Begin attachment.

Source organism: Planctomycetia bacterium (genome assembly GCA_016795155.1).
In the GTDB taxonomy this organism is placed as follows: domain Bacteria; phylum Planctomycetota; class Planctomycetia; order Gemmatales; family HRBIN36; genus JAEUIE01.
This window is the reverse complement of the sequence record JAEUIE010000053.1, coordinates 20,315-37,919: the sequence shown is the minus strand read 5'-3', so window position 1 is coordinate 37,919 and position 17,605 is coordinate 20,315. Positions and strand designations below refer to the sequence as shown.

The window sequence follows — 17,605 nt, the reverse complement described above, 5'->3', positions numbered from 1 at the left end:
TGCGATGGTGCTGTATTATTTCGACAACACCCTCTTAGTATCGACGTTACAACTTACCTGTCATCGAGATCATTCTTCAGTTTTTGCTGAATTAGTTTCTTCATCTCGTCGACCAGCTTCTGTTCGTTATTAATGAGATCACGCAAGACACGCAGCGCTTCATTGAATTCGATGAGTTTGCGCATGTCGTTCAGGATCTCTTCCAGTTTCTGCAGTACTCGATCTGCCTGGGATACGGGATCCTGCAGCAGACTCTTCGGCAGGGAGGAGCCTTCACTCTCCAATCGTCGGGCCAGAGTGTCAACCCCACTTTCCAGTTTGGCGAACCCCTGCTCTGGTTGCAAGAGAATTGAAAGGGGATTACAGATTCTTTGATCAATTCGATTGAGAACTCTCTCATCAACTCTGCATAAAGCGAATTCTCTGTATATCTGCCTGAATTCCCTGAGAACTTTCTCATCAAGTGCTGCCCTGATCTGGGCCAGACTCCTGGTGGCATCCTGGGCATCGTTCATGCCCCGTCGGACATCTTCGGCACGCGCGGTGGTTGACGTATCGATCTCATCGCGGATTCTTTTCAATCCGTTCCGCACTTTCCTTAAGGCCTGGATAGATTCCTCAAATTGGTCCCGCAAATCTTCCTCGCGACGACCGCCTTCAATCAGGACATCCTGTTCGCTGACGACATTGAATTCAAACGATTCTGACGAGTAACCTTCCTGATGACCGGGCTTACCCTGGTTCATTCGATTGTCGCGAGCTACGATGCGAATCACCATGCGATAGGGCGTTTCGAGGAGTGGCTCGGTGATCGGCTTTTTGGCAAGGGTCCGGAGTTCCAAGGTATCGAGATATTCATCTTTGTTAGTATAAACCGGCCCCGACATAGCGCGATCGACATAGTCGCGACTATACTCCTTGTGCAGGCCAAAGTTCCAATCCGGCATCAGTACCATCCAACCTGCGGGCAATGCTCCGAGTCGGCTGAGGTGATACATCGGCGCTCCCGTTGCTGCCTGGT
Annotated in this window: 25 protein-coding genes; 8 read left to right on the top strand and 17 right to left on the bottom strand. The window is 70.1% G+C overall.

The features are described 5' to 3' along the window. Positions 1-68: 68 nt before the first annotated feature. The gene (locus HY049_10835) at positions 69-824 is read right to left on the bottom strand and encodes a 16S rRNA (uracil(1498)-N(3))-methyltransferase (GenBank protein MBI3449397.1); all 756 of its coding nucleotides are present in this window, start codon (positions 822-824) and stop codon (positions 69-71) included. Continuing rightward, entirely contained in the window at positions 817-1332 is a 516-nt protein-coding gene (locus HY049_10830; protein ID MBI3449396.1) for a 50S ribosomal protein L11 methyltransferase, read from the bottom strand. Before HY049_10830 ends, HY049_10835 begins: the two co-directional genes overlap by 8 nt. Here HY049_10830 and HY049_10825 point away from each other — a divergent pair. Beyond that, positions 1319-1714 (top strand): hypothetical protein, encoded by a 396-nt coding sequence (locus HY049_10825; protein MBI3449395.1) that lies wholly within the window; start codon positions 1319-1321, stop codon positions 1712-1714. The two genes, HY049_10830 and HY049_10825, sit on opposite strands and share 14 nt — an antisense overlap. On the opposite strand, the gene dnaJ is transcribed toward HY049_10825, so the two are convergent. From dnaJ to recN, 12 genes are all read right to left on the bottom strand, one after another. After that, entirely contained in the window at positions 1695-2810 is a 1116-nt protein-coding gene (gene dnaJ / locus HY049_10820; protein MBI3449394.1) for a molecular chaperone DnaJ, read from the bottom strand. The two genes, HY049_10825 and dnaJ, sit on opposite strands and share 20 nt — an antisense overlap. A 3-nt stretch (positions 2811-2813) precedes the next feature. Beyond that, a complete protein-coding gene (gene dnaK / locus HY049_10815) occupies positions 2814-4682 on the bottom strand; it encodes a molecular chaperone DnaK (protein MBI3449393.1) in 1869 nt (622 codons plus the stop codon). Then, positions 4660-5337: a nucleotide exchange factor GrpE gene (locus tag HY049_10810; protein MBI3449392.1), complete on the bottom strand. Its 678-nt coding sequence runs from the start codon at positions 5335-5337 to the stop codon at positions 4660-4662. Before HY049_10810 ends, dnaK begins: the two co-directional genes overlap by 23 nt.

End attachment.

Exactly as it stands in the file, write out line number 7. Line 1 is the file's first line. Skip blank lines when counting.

The features are described 5' to 3' along the window. Positions 1-68: 68 nt before the first annotated feature. The gene (locus HY049_10835) at positions 69-824 is read right to left on the bottom strand and encodes a 16S rRNA (uracil(1498)-N(3))-methyltransferase (GenBank protein MBI3449397.1); all 756 of its coding nucleotides are present in this window, start codon (positions 822-824) and stop codon (positions 69-71) included. Continuing rightward, entirely contained in the window at positions 817-1332 is a 516-nt protein-coding gene (locus HY049_10830; protein ID MBI3449396.1) for a 50S ribosomal protein L11 methyltransferase, read from the bottom strand. Before HY049_10830 ends, HY049_10835 begins: the two co-directional genes overlap by 8 nt. Here HY049_10830 and HY049_10825 point away from each other — a divergent pair. Beyond that, positions 1319-1714 (top strand): hypothetical protein, encoded by a 396-nt coding sequence (locus HY049_10825; protein MBI3449395.1) that lies wholly within the window; start codon positions 1319-1321, stop codon positions 1712-1714. The two genes, HY049_10830 and HY049_10825, sit on opposite strands and share 14 nt — an antisense overlap. On the opposite strand, the gene dnaJ is transcribed toward HY049_10825, so the two are convergent. From dnaJ to recN, 12 genes are all read right to left on the bottom strand, one after another. After that, entirely contained in the window at positions 1695-2810 is a 1116-nt protein-coding gene (gene dnaJ / locus HY049_10820; protein MBI3449394.1) for a molecular chaperone DnaJ, read from the bottom strand. The two genes, HY049_10825 and dnaJ, sit on opposite strands and share 20 nt — an antisense overlap. A 3-nt stretch (positions 2811-2813) precedes the next feature. Beyond that, a complete protein-coding gene (gene dnaK / locus HY049_10815) occupies positions 2814-4682 on the bottom strand; it encodes a molecular chaperone DnaK (protein MBI3449393.1) in 1869 nt (622 codons plus the stop codon). Then, positions 4660-5337: a nucleotide exchange factor GrpE gene (locus tag HY049_10810; protein MBI3449392.1), complete on the bottom strand. Its 678-nt coding sequence runs from the start codon at positions 5335-5337 to the stop codon at positions 4660-4662. Before HY049_10810 ends, dnaK begins: the two co-directional genes overlap by 23 nt.